I made sure to put everything she told me in it. Officer went out with the guy and cleared himalmost as quickly as he arrived on scene.
Heres the thing: we got 2 more calls about this guy. After that, the sergeant (hes this huge white guy) called in and said If we get one more stinking call about this guy, we are not going. Hes a former drug addict trying to sell magazines or something to get back on his feet. We will not harass this guy anymore. If any of your callers has a problem with that, they can talk to me.
The cops are racist meme is popular, but its a societal problem, not just one with a small subset of the population.
When you ask a question and they don’t answer it. Take today for instance…
Me: “When was the last time you were in jail?”
Suspect: “I’ve been clean for 3 years.” Later on…
Me: “How did you get in the house today?”
Suspect: “I used to live here.”
Me: You don’t live here anymore, how did you get in the house, today, when we showed up?”
Suspect: “I lived here for 12 years.”
My grandpa was a police officer for years and sheriff. We also have a few family friends who’re cops. One thing I learned from them is that they look for drivers who drive perfectly. Normal people move side to side in their lane but sometimes drunk people try to “hide” by driving perfectly straight. They may also start slowing down way too soon.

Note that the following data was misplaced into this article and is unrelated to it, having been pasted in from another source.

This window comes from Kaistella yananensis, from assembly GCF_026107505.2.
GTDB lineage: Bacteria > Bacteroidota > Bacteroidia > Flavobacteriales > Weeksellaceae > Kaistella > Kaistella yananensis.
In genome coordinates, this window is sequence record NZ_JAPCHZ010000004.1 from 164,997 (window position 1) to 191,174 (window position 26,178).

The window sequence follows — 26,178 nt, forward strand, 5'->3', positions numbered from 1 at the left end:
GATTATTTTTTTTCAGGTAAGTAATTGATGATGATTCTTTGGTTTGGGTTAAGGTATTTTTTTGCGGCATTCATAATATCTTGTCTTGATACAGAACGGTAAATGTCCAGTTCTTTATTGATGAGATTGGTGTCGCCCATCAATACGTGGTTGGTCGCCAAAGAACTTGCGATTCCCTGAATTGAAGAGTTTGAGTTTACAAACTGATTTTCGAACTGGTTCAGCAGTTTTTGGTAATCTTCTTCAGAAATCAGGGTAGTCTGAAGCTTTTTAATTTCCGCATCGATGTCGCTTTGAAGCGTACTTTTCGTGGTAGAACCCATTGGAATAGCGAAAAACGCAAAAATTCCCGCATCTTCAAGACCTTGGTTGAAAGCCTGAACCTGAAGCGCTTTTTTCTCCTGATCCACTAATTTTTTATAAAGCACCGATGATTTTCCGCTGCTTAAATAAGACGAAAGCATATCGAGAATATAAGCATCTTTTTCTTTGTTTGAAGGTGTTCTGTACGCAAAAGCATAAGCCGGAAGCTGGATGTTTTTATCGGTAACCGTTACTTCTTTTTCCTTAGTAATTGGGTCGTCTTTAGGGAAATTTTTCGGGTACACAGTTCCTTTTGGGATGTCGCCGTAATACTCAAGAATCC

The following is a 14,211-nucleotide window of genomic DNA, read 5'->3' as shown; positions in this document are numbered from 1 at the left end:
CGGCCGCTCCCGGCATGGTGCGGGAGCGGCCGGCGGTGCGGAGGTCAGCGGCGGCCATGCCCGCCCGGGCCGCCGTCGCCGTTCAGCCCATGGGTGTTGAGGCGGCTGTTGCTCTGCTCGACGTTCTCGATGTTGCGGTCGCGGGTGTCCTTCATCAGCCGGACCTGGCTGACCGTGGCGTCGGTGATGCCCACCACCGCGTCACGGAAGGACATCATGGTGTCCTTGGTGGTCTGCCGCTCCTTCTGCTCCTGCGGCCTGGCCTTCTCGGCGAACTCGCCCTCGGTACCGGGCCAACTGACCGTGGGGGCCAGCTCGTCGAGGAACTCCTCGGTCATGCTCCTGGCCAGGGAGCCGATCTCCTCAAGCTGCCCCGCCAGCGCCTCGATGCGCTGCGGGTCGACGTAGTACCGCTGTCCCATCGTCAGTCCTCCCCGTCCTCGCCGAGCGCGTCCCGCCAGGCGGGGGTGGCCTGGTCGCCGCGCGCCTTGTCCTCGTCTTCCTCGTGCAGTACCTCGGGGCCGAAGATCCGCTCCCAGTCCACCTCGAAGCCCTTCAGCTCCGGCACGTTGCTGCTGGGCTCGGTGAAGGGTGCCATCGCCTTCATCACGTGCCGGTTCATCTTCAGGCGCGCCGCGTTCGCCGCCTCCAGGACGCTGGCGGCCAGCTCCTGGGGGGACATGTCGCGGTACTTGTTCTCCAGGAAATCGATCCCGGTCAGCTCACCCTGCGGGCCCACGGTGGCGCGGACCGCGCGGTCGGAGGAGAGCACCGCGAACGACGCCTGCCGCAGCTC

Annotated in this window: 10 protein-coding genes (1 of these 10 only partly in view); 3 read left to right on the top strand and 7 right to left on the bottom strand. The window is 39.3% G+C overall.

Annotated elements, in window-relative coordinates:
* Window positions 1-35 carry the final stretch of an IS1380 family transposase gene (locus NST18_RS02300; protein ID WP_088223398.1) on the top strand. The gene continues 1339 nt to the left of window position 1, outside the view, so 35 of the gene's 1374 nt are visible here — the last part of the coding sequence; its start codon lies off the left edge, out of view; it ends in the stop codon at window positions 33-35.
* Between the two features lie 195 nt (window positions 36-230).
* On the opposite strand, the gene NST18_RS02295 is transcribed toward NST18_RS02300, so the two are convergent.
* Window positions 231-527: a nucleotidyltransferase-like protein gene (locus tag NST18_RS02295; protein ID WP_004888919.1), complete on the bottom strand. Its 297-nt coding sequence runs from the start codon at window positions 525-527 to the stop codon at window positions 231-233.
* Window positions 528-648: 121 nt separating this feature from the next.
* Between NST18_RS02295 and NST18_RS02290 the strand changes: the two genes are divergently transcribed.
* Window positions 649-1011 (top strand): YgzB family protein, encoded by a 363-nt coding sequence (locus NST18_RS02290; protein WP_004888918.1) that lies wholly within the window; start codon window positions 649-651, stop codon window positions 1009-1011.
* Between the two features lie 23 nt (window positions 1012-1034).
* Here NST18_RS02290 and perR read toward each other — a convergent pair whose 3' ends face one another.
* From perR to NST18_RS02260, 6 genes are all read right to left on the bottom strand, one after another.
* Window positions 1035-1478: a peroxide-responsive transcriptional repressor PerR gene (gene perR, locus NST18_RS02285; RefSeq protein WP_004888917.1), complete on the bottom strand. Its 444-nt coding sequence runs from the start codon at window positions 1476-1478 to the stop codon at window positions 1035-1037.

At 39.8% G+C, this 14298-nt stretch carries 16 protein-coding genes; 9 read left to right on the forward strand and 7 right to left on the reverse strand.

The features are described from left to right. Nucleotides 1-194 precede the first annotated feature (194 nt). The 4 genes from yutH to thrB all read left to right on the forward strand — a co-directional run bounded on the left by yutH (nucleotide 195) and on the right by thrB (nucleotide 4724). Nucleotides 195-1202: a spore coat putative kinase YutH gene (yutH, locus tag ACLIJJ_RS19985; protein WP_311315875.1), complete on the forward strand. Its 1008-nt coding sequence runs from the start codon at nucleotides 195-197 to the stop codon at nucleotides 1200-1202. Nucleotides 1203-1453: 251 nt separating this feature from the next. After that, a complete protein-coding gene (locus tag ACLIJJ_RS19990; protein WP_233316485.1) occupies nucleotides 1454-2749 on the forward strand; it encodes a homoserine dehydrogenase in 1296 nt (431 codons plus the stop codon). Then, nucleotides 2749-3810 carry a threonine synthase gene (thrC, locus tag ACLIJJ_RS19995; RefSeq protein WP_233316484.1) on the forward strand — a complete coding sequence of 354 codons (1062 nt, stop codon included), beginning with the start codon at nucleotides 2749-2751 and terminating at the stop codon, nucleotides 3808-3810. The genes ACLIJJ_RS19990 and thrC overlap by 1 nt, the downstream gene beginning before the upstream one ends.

Also, my grandpa said to always be careful of male drivers with hats…lol. But I think that was more in jest.
Ghetto city cop here. Here’s some things that come to mind (which weren’t already mentioned)…
If I pull a car over and the driver immediately lights up a cigarette I automatically think they have a warrant. Anyone that thinks they’re getting arrested will fire up one last smoke before going in.
If I drive by someone and they fix their pants at the sight of me they may be getting ready to run if they need to.
People who carry weapons will often touch the part of the body where they are carrying the weapon. It’s a subconscious nervous tick, especially at the sight of police.
During a pat down: if the suspect is clenching their butt real tight, there is a good chance they has some drugs buried up there…
A DUI driver will almost always mutter the words “I’m just trying to get home”
When you get behind a car and they immediately pull themselves over or pull into a gas station I find it suspicious, worth paying attention to.